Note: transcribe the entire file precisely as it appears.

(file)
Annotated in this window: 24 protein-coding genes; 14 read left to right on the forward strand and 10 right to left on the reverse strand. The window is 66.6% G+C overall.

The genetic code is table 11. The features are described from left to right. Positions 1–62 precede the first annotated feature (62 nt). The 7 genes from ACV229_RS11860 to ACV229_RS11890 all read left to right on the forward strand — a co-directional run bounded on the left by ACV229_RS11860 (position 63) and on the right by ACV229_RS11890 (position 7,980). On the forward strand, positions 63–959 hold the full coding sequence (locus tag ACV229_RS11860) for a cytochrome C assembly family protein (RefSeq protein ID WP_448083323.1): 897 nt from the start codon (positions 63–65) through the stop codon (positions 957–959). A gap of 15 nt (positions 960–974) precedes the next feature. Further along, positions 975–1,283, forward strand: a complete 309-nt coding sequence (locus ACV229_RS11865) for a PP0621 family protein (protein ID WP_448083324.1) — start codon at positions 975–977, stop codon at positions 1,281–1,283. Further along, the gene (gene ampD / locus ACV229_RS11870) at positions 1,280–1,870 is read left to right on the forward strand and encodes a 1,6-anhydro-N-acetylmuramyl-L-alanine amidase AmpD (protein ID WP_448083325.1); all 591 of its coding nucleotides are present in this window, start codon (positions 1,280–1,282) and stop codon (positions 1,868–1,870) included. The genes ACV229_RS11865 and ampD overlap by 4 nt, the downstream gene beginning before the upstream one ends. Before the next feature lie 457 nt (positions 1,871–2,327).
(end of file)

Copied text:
Annotated in this window: 24 protein-coding genes; 14 read left to right on the forward strand and 10 right to left on the reverse strand. The window is 66.6% G+C overall.

The genetic code is table 11. The features are described from left to right. Positions 1–62 precede the first annotated feature (62 nt). The 7 genes from ACV229_RS11860 to ACV229_RS11890 all read left to right on the forward strand — a co-directional run bounded on the left by ACV229_RS11860 (position 63) and on the right by ACV229_RS11890 (position 7,980). On the forward strand, positions 63–959 hold the full coding sequence (locus tag ACV229_RS11860) for a cytochrome C assembly family protein (RefSeq protein ID WP_448083323.1): 897 nt from the start codon (positions 63–65) through the stop codon (positions 957–959). A gap of 15 nt (positions 960–974) precedes the next feature. Further along, positions 975–1,283, forward strand: a complete 309-nt coding sequence (locus ACV229_RS11865) for a PP0621 family protein (protein ID WP_448083324.1) — start codon at positions 975–977, stop codon at positions 1,281–1,283. Further along, the gene (gene ampD / locus ACV229_RS11870) at positions 1,280–1,870 is read left to right on the forward strand and encodes a 1,6-anhydro-N-acetylmuramyl-L-alanine amidase AmpD (protein ID WP_448083325.1); all 591 of its coding nucleotides are present in this window, start codon (positions 1,280–1,282) and stop codon (positions 1,868–1,870) included. The genes ACV229_RS11865 and ampD overlap by 4 nt, the downstream gene beginning before the upstream one ends. Before the next feature lie 457 nt (positions 1,871–2,327).